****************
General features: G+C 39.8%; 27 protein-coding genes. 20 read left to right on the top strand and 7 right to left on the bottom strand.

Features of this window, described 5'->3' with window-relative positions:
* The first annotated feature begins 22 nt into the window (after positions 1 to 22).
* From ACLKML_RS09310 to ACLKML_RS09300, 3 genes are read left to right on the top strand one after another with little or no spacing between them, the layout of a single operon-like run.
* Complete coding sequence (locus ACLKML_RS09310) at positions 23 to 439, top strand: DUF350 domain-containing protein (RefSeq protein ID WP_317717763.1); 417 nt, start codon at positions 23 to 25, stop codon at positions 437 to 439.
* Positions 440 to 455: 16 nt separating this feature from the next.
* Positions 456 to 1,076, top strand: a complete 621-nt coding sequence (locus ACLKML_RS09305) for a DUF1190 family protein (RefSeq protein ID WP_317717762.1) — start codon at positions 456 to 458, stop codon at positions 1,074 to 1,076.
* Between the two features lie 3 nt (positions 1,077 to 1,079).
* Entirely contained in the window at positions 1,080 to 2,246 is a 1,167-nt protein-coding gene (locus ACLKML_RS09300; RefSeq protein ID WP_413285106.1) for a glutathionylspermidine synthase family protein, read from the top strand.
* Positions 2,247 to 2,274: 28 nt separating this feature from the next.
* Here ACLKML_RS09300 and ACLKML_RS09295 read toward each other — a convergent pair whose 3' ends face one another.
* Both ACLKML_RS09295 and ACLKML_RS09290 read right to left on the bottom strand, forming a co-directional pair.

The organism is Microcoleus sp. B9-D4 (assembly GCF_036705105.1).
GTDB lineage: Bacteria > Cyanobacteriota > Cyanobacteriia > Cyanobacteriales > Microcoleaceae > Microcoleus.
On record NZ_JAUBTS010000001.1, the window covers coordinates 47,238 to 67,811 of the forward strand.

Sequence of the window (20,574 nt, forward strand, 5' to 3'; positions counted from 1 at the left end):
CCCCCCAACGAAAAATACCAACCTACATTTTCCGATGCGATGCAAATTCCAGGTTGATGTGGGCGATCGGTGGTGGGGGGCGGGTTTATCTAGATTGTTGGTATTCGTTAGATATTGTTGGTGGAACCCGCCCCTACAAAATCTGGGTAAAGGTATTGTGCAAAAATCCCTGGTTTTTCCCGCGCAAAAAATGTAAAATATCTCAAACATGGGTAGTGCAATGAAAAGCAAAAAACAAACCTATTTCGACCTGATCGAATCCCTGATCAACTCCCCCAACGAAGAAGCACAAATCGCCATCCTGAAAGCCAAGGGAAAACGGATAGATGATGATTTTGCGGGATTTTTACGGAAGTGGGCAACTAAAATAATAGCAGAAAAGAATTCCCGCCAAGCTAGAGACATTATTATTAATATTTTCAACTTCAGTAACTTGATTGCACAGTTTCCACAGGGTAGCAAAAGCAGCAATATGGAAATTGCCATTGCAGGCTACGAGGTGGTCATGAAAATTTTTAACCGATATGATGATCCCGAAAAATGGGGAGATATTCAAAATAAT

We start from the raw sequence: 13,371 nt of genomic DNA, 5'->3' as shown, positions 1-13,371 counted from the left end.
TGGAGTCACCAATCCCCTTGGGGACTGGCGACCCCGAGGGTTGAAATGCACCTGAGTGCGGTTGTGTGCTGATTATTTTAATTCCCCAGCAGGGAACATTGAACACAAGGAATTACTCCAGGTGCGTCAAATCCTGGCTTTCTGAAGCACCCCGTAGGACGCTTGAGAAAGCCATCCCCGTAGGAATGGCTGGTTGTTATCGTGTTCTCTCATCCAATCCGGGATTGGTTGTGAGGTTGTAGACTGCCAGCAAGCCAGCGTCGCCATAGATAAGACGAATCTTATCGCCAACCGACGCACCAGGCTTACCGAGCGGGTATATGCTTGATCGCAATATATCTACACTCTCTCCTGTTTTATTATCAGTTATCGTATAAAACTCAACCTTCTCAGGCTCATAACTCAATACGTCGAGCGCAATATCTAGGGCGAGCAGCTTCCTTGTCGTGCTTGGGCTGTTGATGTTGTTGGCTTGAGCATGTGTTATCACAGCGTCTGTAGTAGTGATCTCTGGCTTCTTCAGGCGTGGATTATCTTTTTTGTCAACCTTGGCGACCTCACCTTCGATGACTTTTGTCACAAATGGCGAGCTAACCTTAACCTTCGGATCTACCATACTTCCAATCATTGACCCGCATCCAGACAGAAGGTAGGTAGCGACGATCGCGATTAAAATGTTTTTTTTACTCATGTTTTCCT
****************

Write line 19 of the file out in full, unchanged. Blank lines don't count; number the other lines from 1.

TGGAGTCACCAATCCCCTTGGGGACTGGCGACCCCGAGGGTTGAAATGCACCTGAGTGCGGTTGTGTGCTGATTATTTTAATTCCCCAGCAGGGAACATTGAACACAAGGAATTACTCCAGGTGCGTCAAATCCTGGCTTTCTGAAGCACCCCGTAGGACGCTTGAGAAAGCCATCCCCGTAGGAATGGCTGGTTGTTATCGTGTTCTCTCATCCAATCCGGGATTGGTTGTGAGGTTGTAGACTGCCAGCAAGCCAGCGTCGCCATAGATAAGACGAATCTTATCGCCAACCGACGCACCAGGCTTACCGAGCGGGTATATGCTTGATCGCAATATATCTACACTCTCTCCTGTTTTATTATCAGTTATCGTATAAAACTCAACCTTCTCAGGCTCATAACTCAATACGTCGAGCGCAATATCTAGGGCGAGCAGCTTCCTTGTCGTGCTTGGGCTGTTGATGTTGTTGGCTTGAGCATGTGTTATCACAGCGTCTGTAGTAGTGATCTCTGGCTTCTTCAGGCGTGGATTATCTTTTTTGTCAACCTTGGCGACCTCACCTTCGATGACTTTTGTCACAAATGGCGAGCTAACCTTAACCTTCGGATCTACCATACTTCCAATCATTGACCCGCATCCAGACAGAAGGTAGGTAGCGACGATCGCGATTAAAATGTTTTTTTTACTCATGTTTTCCT